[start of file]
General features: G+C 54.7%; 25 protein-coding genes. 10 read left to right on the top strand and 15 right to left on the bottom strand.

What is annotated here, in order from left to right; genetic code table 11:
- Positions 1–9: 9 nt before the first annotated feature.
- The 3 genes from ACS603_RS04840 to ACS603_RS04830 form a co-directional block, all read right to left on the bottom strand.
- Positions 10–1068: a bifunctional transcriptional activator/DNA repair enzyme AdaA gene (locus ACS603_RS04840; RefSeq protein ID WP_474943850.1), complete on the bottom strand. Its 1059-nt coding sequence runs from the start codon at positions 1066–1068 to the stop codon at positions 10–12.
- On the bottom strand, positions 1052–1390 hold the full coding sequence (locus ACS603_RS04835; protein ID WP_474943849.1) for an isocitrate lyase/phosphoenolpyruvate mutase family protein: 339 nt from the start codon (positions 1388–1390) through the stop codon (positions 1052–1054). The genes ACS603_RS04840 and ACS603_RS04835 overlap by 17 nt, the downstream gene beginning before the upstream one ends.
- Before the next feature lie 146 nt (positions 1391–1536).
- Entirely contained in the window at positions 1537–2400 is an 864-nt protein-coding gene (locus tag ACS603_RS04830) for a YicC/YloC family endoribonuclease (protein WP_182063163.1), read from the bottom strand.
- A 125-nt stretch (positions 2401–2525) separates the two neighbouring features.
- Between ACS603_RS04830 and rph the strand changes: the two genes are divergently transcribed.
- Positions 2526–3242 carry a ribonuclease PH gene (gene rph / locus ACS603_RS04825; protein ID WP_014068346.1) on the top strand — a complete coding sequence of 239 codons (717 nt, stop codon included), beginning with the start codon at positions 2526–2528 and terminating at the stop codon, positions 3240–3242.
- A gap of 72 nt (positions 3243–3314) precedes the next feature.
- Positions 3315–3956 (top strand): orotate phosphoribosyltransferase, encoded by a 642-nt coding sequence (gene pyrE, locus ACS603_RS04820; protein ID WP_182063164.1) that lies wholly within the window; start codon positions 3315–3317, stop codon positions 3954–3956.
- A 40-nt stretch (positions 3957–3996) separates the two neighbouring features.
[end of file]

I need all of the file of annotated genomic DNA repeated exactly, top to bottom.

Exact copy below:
General features: G+C 54.7%; 25 protein-coding genes. 10 read left to right on the top strand and 15 right to left on the bottom strand.

What is annotated here, in order from left to right; genetic code table 11:
- Positions 1–9: 9 nt before the first annotated feature.
- The 3 genes from ACS603_RS04840 to ACS603_RS04830 form a co-directional block, all read right to left on the bottom strand.
- Positions 10–1068: a bifunctional transcriptional activator/DNA repair enzyme AdaA gene (locus ACS603_RS04840; RefSeq protein ID WP_474943850.1), complete on the bottom strand. Its 1059-nt coding sequence runs from the start codon at positions 1066–1068 to the stop codon at positions 10–12.
- On the bottom strand, positions 1052–1390 hold the full coding sequence (locus ACS603_RS04835; protein ID WP_474943849.1) for an isocitrate lyase/phosphoenolpyruvate mutase family protein: 339 nt from the start codon (positions 1388–1390) through the stop codon (positions 1052–1054). The genes ACS603_RS04840 and ACS603_RS04835 overlap by 17 nt, the downstream gene beginning before the upstream one ends.
- Before the next feature lie 146 nt (positions 1391–1536).
- Entirely contained in the window at positions 1537–2400 is an 864-nt protein-coding gene (locus tag ACS603_RS04830) for a YicC/YloC family endoribonuclease (protein WP_182063163.1), read from the bottom strand.
- A 125-nt stretch (positions 2401–2525) separates the two neighbouring features.
- Between ACS603_RS04830 and rph the strand changes: the two genes are divergently transcribed.
- Positions 2526–3242 carry a ribonuclease PH gene (gene rph / locus ACS603_RS04825; protein ID WP_014068346.1) on the top strand — a complete coding sequence of 239 codons (717 nt, stop codon included), beginning with the start codon at positions 2526–2528 and terminating at the stop codon, positions 3240–3242.
- A gap of 72 nt (positions 3243–3314) precedes the next feature.
- Positions 3315–3956 (top strand): orotate phosphoribosyltransferase, encoded by a 642-nt coding sequence (gene pyrE, locus ACS603_RS04820; protein ID WP_182063164.1) that lies wholly within the window; start codon positions 3315–3317, stop codon positions 3954–3956.
- A 40-nt stretch (positions 3957–3996) separates the two neighbouring features.